(July 23 – July 29)

On my mind this week is a post I recently read over at Wil Wheaton’s blog. I have a lot of admiration for Wil Wheaton: he’s had a lot of crap to deal with, and he’s very open and honest about all of that as well as his efforts to improve himself and his life. However, since he’s on the internet, and is generally compassionate and wants everyone in society to be treated fairly and equally, he typically cops a lot of abuse. In this latest post he’s outlined how the internet, and particularly Twitter, has changed over the last several years and why he’s not going to sharing his life so openly across social media anymore.

I can’t blame him, and it’s prompted me to think about why I do these posts. Obviously I’m not even remotely in the same boat as Wheaton; for one thing most of my stuff barely gets noticed, which is a safety net in itself. I do, nevertheless, exercise certain precautions. For example, I avoid naming my children. It a near certainty that anyone who actually reads this blog already knows their names, but that doesn’t mean I want to broadcast my family to all and sundry. I also generally avoid naming other people that I mention: this is because their right to privacy belongs to them, not to me, and it’s not my place to breach that on my blog.

None of that, of course, answers the question of why I do these posts. My conclusion for a long time has been that I do them for myself. I’m happy for other people to read them, and there is something about sharing all of this that appeals to me (perhaps it’s my latent egomania, or some deep-buried extrovertism). However, after a year and a half of doing this there are two reasons that are fairly clear to me:

One is that journaling is good therapy: I find it useful to reflect on my life. If nothing else it helps me realise that I have things fairly good, and it’s certainly helped when things weren’t quite so good last year.

Secondly it’s just a good excuse to write. I get up most mornings to write stories. Sometimes the writing’s easy, sometimes it’s not. Sometimes the writing is in my own voice, sometimes I have to find someone else’s voice to write with. When it comes to these diary post I can basically write whatever I want as flippantly or as seriously as I want to.

And if any of you end up reading it; well, that’s a bonus 🙂


This week I started watching a French series called The Forest on Netflix. I was hoping it would be more like another Dark, and less like another Requiem. In the end it was more of a Broadchurch type affair. It was perfectly good, but not really different enough to keep me watching beyond the third episode.

Friday’s horror film was our third entry in the Final Destination series, colloquially known as “Final Destination 3: you know, the one with the roller coaster”. It was possibly the goriest instalment so far, and the first to be almost exclusively populated by characters whose deaths I was genuinely happy to be witnessing. That said, it was still good fun. The writers didn’t take quite as much relish playing with audience expectations and crafting elaborate death scenes as the writers of Final Destination 2 managed, but there was still a decent level of morbid creativity on display.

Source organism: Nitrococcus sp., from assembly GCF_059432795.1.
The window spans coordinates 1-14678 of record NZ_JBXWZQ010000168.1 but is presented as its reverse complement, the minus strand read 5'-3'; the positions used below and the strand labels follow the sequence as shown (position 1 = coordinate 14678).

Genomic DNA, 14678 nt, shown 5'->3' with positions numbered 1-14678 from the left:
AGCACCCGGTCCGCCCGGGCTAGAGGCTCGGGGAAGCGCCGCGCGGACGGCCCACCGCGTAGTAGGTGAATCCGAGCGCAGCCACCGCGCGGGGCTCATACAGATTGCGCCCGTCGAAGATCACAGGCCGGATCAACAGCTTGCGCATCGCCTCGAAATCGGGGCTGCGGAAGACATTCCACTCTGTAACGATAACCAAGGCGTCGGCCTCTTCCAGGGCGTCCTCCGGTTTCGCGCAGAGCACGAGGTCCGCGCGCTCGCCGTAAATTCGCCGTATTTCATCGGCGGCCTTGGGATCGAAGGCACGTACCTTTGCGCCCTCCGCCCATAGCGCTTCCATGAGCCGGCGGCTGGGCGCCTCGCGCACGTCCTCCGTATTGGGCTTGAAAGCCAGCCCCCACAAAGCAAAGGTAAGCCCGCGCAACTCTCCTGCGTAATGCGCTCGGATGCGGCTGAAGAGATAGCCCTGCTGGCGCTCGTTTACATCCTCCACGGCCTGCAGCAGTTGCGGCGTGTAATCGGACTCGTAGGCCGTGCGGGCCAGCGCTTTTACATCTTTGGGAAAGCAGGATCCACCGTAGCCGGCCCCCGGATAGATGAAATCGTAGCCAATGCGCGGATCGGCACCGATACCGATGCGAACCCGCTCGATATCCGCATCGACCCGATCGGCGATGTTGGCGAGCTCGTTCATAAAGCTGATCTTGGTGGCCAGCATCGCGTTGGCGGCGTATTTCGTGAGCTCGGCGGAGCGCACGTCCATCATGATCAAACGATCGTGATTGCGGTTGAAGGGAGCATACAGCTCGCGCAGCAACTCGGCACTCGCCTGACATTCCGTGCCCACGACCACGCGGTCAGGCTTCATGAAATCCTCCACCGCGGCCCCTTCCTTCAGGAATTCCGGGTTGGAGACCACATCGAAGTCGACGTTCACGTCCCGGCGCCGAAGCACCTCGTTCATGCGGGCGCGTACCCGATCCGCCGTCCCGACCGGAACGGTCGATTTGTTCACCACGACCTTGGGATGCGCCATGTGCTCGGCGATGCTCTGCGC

For our Saturday family movie, we finally caught up with Coco. It was good—very, very good, albeit not quite at Moana or Inside Out levels of greatness. The Elderbeast seemed to connect with it, however: he spent a lot of Sunday listening to the songs on Spotify, and then picked up the novelisation to read.

My final item of viewing for this week was Extinction (another Netflix special) on Sunday night. As regular readers of this blog (*tumbleweeds*) will know, Sunday night is ‘hidden gems’ night, where I’ll endeavour to watch something new and interesting—ideally something a little thought-provoking, often in the sci-fi genre—that might have otherwise escaped my attention. Extinction doesn’t really fit the ‘hidden gem’ bill, given that Netflix is promoting the kahooey out of it, but it’s definitely got the sci-fi part going on. I can’t give too much away, suffice to say that there’s a great twist about halfway through, but it’s definitely not the failure some reviewers would have you believe (although you can clearly see how it ended up in the Netflix movie graveyard).


This week I’ve continued to listen to Redshirts, and have continued to enjoy the experience very much. I’m also still making my way through From A Certain Point Of View (the book of short stories set around the periphery of A New Hope). After what felt like an eternity on Tatooine, we’ve now made it to the Death Star—with a couple of brief Alderaan related interludes.

Standouts this week included a story by Wil Wheaton (yay, Wil!) with a twist that will rip your heart out and grind it into jam on the sidewalk while you sit there sobbing feebly to yourself.

My favourite, was a story that follows the mouse droid (you know, that tiny beeping box on wheels that Chewbacca roars at in one scene) around the Death Star. We get to know his owner, intrude on what might (hilariously) be a passionate and secret love affair between himself and Tarkin. Then, things take a tragic turn. Suffice to say that the droid’s owner is not one of the characters who ends up on the right side of Han Solo’s blaster. Meanwhile the mouse droid, traumatised by its encounter with Chewbacca, does not make it off the Death Star before the story’s fiery climax.

Cheerful stuff.